Stolen Mao calligraphy worth millions found cut in half

HONG KONG (AP) - Former Chinese leader Mao Zedong's calligraphy scroll, valued at millions of dollars, was cut in half after it was stolen in a high-profile break-in in Hong Kong last month, police said.
The scroll was found damaged when police arrested a 49-year-old man in late September on suspicion of handling stolen property. The South China Morning Post, citing an unidentified source, reported to police that the scroll had been cut in half by a buyer who bought it for Hong Kong dollars (US $ 65) and believed it to be counterfeit.
"According to our investigation, someone thought the calligraphy was too long," Tony Ho, chief superintendent of the Bureau of Organized Crime and Police Triad, told a news conference Tuesday. "It was difficult to show, to show, so it was cut in half."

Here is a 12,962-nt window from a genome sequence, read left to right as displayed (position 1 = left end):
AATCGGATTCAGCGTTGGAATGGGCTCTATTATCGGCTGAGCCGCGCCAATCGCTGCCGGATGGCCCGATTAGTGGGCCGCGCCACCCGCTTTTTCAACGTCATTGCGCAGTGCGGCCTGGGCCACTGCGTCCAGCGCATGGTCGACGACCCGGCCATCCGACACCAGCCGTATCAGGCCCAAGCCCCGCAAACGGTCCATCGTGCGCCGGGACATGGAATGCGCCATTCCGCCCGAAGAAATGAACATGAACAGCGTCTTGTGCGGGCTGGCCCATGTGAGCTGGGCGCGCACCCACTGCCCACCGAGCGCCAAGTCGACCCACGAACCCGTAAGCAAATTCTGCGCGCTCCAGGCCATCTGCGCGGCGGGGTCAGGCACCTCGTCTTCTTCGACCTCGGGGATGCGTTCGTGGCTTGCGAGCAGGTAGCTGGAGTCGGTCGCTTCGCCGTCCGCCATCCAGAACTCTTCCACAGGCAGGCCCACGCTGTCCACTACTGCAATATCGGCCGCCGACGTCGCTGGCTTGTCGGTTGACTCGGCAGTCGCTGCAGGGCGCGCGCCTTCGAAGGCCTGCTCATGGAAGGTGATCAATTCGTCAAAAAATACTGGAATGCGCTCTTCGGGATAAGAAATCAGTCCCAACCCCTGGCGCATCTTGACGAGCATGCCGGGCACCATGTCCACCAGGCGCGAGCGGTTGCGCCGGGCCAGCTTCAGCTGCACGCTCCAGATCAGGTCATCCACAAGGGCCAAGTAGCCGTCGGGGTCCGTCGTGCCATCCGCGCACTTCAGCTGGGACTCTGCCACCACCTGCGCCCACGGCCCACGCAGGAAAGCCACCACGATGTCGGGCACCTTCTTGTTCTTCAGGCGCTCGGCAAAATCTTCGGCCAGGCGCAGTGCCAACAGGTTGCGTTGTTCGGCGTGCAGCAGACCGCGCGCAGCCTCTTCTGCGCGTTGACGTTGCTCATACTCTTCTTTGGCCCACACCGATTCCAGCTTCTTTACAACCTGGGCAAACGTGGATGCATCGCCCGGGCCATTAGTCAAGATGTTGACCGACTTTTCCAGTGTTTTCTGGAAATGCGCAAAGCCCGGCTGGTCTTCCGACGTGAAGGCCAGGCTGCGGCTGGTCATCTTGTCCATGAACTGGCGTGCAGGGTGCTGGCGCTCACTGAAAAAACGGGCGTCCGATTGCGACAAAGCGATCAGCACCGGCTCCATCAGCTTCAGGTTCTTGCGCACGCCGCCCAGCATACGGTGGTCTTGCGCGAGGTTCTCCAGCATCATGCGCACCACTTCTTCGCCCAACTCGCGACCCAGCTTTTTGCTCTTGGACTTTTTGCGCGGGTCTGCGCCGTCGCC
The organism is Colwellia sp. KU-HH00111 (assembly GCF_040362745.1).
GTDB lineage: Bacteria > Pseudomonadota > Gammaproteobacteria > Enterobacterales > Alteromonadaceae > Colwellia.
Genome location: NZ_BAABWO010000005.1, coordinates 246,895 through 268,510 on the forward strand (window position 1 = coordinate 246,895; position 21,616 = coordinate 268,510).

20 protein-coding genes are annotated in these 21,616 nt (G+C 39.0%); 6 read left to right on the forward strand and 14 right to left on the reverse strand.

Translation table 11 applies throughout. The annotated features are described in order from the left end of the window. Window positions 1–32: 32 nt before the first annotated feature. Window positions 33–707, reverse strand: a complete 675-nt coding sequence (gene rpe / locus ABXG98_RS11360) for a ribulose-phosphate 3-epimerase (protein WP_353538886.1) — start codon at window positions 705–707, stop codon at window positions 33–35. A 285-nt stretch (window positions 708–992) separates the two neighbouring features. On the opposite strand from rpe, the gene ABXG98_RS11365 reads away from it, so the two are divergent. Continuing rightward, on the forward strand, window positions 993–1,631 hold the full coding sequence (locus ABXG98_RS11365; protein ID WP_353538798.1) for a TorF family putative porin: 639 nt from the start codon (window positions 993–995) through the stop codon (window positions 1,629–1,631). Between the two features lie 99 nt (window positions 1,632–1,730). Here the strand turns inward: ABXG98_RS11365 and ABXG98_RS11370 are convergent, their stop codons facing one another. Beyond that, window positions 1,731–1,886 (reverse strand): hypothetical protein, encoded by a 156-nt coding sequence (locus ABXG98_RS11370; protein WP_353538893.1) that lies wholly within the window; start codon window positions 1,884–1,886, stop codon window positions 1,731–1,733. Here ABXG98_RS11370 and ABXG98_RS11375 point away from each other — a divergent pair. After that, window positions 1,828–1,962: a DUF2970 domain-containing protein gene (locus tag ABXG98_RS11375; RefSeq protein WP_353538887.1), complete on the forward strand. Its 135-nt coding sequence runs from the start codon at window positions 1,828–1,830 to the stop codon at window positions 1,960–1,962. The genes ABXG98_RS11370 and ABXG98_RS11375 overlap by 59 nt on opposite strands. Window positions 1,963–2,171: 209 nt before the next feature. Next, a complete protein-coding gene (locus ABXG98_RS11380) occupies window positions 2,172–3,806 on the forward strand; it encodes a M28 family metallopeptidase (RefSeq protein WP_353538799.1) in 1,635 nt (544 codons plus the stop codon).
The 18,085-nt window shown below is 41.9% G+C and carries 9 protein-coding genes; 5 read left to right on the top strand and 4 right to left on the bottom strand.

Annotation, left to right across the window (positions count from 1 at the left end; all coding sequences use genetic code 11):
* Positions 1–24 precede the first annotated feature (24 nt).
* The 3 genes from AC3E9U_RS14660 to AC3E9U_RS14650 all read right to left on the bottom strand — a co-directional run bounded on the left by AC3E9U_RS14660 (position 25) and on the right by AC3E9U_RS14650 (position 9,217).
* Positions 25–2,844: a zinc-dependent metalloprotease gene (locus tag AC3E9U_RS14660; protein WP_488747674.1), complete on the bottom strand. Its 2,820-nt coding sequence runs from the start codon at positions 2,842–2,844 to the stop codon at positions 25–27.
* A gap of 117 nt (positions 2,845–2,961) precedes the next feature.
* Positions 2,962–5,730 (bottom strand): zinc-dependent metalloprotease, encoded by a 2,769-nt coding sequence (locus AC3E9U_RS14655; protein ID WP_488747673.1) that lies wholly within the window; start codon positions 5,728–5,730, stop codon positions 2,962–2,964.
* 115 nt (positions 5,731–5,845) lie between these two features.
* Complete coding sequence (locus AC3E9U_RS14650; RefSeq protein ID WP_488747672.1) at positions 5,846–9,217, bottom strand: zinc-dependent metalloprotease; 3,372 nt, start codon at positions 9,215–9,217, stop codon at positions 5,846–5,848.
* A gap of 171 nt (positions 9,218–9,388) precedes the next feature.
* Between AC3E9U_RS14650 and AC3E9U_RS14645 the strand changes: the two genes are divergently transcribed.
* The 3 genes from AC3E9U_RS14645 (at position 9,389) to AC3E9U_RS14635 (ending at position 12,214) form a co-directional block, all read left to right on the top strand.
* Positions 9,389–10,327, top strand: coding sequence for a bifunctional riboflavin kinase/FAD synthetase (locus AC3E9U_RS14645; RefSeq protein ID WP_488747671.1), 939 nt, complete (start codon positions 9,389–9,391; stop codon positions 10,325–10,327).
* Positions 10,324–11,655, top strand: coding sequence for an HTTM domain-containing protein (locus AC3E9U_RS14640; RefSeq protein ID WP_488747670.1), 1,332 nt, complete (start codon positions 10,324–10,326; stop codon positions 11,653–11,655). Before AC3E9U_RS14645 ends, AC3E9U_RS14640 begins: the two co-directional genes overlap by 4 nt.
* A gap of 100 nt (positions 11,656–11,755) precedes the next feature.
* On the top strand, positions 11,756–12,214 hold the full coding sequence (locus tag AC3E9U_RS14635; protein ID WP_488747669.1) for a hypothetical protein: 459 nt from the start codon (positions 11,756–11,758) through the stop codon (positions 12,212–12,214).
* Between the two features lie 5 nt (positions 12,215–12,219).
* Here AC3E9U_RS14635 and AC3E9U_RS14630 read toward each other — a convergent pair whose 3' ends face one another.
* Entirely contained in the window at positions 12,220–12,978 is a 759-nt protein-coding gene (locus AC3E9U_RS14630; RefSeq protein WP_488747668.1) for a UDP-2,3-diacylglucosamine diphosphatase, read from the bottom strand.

Police said the scroll was part of a multi-million dollar theft by three burglars from collector Fu Chunxiao's home in September. Known for his collection of postage stamps and revolutionary art, Fu was in mainland China at the time of the break-in and has not been in Hong Kong since January due to the coronavirus pandemic.
The burglars took 24,000 Chinese postage stamps, 10 coins and seven calligraphy scrolls from Fu's home, where he kept his collections. Fu estimated the value of Mao calligraphy at about $ 300 million and the theft at $ 645 million. There were no independent assessments of the collections.
Police have arrested three men in connection with the break-in and suspicion of helping criminals. At least two people linked to the break-in are still at large, Ho said.
Although some of the stolen items were found, the 24,000 postage stamps and six other calligraphy scrolls were not found, police said.

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